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City proposes 1.3% levy increase

WORTHINGTON -- Wrapping up its second day of budget meetings Wednesday morning, the Worthington City council recommended a 1.3 percent increase in the levy for 2014.

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The official pre-certification will happen at the Sept. 9 council meeting.

That proposed increase, however, is only to cover the increase in debt services for the year. Because of other factors, that doesn't necessarily mean there will be a flat tax increase for every community member.

"Not necessarily," Director of Finance Brian Kolander explained. "There's been some growth in the community. The latest projection we got there was I think about 1.9 percent, but the numbers aren't final. In essence, the difference is negligible."

The total for the bond/special levy is $936,948. That's a $41,828 increase over last year.

"It's principal and interest repayments on past bonds," Kolander said.

The final certification will be November or December this year, where the number could even go down. However, any increase will be no more than 1.3 percent.

According to Kolander, some people could even see a reduction in property taxes, while others could see an increase depending on property tax values.

In 2013, the levy certified was $3,147,136, which included two separate levies -- the general purpose levy and the special tax levy. For 2014, the proposed general purpose levy is $2,251,101, meaning the entire amount of the levy is $3,188,049.

"We've gotten more aid, but we have a lot more projects," Kolander said. "We have a lot of new things in the budget, too. We did get more aid, but there are a lot of one-time projects in there that have eaten them up."

So, even though the city will actually spend more money in 2014 than it did in 2013, other revenue sources -- such as local government aid (LGA) -- will offset those costs for the taxpayers.

"Spending will go up because we have more LGA," council member Ron Wood said.

The general fund budget for the city of Worthington is around $7.2 million.

Meetings began Aug. 23 with a four-hour session. Wednesday was slightly shorter -- slightly more than two and a half hours -- but the council was able to wrap up the process.

On Wednesday, the council heard budgets from Prairie View Golf Links, public works, Memorial Auditorium and the liquor store.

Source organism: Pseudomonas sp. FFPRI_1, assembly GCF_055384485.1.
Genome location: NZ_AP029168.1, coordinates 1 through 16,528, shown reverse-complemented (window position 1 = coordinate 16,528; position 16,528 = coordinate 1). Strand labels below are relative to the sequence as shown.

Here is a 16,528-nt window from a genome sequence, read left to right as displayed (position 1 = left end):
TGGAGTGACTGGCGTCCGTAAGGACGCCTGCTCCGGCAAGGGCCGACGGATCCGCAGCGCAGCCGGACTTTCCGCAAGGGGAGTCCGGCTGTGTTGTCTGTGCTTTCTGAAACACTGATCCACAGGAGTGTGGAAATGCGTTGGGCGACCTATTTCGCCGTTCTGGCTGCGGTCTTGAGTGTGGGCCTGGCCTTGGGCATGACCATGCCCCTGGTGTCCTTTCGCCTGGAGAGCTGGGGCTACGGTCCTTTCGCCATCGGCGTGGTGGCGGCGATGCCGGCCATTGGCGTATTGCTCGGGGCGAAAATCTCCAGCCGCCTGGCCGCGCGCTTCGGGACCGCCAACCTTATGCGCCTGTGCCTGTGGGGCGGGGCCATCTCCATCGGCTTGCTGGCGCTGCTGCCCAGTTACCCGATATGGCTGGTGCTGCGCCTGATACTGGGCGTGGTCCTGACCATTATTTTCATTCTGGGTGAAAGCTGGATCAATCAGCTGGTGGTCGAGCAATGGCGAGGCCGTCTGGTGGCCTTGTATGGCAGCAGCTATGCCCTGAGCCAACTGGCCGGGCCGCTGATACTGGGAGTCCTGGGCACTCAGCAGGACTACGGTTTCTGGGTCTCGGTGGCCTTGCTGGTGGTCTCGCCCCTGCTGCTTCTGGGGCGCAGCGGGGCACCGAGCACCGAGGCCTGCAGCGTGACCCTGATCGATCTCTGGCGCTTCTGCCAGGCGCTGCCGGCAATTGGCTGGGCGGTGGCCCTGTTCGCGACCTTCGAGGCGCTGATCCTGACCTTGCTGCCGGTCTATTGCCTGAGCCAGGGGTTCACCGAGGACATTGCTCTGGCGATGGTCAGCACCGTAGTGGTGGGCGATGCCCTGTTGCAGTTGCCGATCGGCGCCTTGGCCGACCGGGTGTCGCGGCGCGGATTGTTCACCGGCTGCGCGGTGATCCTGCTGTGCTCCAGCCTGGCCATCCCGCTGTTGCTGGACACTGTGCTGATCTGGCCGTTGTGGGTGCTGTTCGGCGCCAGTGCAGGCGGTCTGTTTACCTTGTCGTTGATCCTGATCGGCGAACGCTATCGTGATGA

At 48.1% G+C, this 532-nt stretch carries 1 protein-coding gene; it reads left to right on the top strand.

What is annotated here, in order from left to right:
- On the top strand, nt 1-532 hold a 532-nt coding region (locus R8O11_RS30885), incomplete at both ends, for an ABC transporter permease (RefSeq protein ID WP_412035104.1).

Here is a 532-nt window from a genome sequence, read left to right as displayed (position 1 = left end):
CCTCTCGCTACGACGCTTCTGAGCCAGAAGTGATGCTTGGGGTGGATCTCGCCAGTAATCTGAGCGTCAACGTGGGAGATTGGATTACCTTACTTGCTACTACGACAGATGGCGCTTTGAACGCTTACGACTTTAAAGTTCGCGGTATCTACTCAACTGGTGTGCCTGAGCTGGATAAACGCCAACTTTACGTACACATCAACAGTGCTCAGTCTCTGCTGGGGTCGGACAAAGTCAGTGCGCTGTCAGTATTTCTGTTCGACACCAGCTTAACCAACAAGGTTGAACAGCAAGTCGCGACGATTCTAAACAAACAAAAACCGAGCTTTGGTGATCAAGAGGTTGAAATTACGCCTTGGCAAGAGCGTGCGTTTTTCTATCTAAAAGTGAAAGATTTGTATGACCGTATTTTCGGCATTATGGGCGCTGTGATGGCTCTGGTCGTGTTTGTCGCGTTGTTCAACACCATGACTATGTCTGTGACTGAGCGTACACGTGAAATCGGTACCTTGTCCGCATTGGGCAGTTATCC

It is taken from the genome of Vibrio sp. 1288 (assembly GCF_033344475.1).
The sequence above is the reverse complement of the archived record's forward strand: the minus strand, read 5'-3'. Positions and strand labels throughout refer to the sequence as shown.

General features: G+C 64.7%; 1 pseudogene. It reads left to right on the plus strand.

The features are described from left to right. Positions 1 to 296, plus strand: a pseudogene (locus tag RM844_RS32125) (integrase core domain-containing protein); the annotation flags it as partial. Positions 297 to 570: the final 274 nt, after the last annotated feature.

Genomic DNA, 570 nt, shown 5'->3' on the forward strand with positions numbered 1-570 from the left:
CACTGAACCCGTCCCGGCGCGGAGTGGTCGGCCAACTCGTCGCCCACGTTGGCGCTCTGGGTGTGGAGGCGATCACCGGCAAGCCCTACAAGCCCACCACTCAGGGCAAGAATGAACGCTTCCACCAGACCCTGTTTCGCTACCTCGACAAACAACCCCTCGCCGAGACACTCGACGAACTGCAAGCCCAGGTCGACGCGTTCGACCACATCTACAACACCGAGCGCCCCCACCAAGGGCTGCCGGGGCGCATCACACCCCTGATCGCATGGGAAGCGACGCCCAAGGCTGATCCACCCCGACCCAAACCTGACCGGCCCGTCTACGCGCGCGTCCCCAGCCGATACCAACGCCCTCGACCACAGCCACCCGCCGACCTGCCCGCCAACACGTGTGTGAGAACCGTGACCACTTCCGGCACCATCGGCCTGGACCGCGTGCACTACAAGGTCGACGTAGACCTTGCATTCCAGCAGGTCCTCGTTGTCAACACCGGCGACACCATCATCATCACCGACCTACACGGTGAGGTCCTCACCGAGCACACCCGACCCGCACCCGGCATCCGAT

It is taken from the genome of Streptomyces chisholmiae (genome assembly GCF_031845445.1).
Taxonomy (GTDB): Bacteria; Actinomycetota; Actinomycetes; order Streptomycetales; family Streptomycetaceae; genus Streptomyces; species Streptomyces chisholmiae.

Tom Jansa of Dakota Golf Management was on hand to present the budget. One of the biggest additions for the budget was $52,000 for a rough mower. The one the course currently has is getting old and needs replaced.

"It is a really important piece of equipment," Jansa said.

Cart leases and usage were also discussed during the meeting.

Mayor Alan Oberloh asked about the potential for leasing the piece of equipment.

"If there's only seven years of life, why don't we lease it?" Oberloh asked.

The golf course staff was going to look at that possibility and return to the council.

During the public works budget presentation, additional money was proposed for the tree budget, including replacement trees. A program to replace boulevard trees was discussed, but no decision was made.

The budget also addressed some additions to the Beach Nook. The council agreed the operation of the business has been excellent this year.

"I think that young lady (WHS junior Jessica Arnt) is doing a great job," Oberloh said.

"Hopefully the individual down there continues," City Parks Superintendent Scott Rosenberg said. "The restrooms have been up kept very well. It's been very good shape this year."

Public works did ask for money for a new water heater at Olson Park, which has been causing problems since early summer. It provides hot water for the showers and restrooms at the campground.

Margaret Hurlbut Vosburgh, manager at Memorial Auditorium, reported she was in the process of replacing the technical director at the auditorium.

Dan Wycoff, liquor store manager, said the new cooler added in April has been a huge success for the store.

"It's a lot more efficient, so I guarantee the energy costs are down and the beer is extremely cold," he said.

The sales have been steadily increasing each year, according to Wycoff.

"I will celebrate my third full year of being here and we're going to be real close to a $1 million increase in those three years," he said. "We're a little higher in inventory than we were three years ago. It's a positive thing for the community and the city. The money is being used in a proper manner."

The council approved to use $27,500 from reserves to the 2013 budget to complete modifications from the front-end checkouts. That will add a third stand to the front of the store to handle the high-traffic times. It will also add a separate machine to handle credit card transactions.

"They will be able to swipe their own card, so we're not touching their card," Wycoff said.